8x58R Danish - A Good Read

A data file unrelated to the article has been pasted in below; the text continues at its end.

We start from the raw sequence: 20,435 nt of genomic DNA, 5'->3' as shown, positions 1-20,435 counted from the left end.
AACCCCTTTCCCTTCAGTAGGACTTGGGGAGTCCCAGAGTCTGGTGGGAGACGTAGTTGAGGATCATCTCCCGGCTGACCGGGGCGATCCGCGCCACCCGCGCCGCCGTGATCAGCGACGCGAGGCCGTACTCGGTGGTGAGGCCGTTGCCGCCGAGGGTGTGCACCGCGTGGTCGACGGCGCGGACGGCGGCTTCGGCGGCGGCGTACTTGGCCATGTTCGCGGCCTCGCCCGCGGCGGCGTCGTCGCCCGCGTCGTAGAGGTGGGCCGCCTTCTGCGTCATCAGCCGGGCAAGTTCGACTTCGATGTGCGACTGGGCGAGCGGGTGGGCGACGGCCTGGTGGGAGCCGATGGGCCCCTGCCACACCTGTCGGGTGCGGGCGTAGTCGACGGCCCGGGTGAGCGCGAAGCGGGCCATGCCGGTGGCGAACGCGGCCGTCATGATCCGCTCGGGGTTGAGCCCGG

R*flechair said: I've heard of a few chaps making 8x58R brass using .45-70 brass. However the .45-70 rim dia. as I recall is .608" where-as the 8x58R rouds requires a .574" to .576" rim dia. A variation of .032" TO .034" Anyone have a better system of making their own 8x58R brass? I'm including some of the research I've conducted Cut & Paste Riflechair www.riflechair.com -------------------------------- Dimensions of 8x58R Danish cartridge: Danish military issue case dated 1931 and loaded in Sweden with a soft point bullet. case OAL = 2.272" head diameter = .501" rim diameter = .574" rim thickness = .058" bullet diameter at case mouth = .323" Norma commercial 8x58RD headstamp = Norma 8mm m/89 case OAL = 2.266" head diameter = .501" rim diameter = .576" rim thickness = .059" bullet diameter at case mouth = .323" (same bullet as above, 196gr RN SP) 8x58RD The Danish military cartridge of 1889 is not a common sight today. The Danish Krag Jörgensen rifle is rarely used today, but the cartridge was chambered also in Danish, Swedish and Norwegian Remington rolling block rifles, and these are stumbled upon fairly regularly. Some people like to shoot these old rifles, so therefore we have included loading data for it. Originally the cartridge was loaded with a compressed black powder charge, awaiting the final development of the smokeless powders. The first military cartridge had a 14,7 g roundnose bullet, loaded to a V0 of about 485 m/s. Ín later smokeless loads the velocity was increased to 620 m/s using the same bullet. In 1908 the Danes went over to the so called "spidsskarp", a cartridge loaded with a 12,7 g spitzer bullet where the velocity was a claimed 750 m/s. The experience with this cartridge was, however, that it was to powerful for the rolling block rifles, and a reduced charge load using the dame bullet was developed for these rifles. Until the 1960's, Norma made a factory load load in 8x58RD using a 12,7 g soft point and a claimed velocity of 680 m/s, with respect due to the many rolling block rifles being used for hunting in Sweden. Norma also made a batch of M1908 spidsskarp for Denmark, using these same figures. The loads presented here are being held to the same levels, and can be used in both Krag-Jörgensen and rolling block rifles. Original cases uses berdan primers, but new boxer primed cases are available from Bertram. Loading dies are available from RCBS. -------------------------------------- Left to right: Bertram 8x58RD Buffalo Arms (fired 2x) Norma 8mm m/89 factory Denmark 8x58R loaded with Norma 196gr Alaska bullet and with headstamp: crown 19 10 HL ................Bert.....Buff.......Norma....Den. rim dia........569......573.......575.......574 rim thick.....062......052......058........058 case oal...2.253....2.276....2.269.....2.270 dia shoul.....432......458......458........458 top of case body case body midway from rim to shoulder ...............461........481......476........484 http://rodandgun.sslpowered.com/swedish/8mmRD.jpg ~~~~~~~~~ The test rifle data from the Norwegian Ladeboken. Pay particular attention to the bullet weights and velocities. While these are specific to the 1889 Swedish rolling block there's no good reason to put yourself at risk by overloading for 100+ year old rifles trying to make them into something they are not. Test weapon; Carl Gustaf Remington Rolling Block 1872/93 (m/1867-89 converted in 1893. Obviously a military rifle, but no further clues to whether sporterized or original. Barrel length suggests the latter.) Barrel length - 85 cm / 33" Rifling twist - 1-9 1/2" / 1- 241 mm Rifling dia. - .323" / 8,20 mm Case - Bertram Primer - Remington 9 1/2 Maximum case length - 58,0 mm Trim-to length - 57,8 mm Factory ammunition chronographed in test weapon - --Norma 12,7 g Alaska 2234 fps / 681 ms - --Norma manufactured M1908 Spidsskarp (spitzer) (D Mantel type bullet) 12,7 g 2283 fps / 696 ms Compare these "factory" velocities with those listed as being factory velocity in Cartridges of the World. You'll see why I make an issue of this particular subject. NORMA LOADS AND DIMENSION DETAILS http://rodandgun.sslpowered.com/swedish/8x58rd1.jpg http://rodandgun.sslpowered.com/swedish/Ladeboken1.jpg http://rodandgun.sslpowered.com/swedish/NormaLoadData1.jpg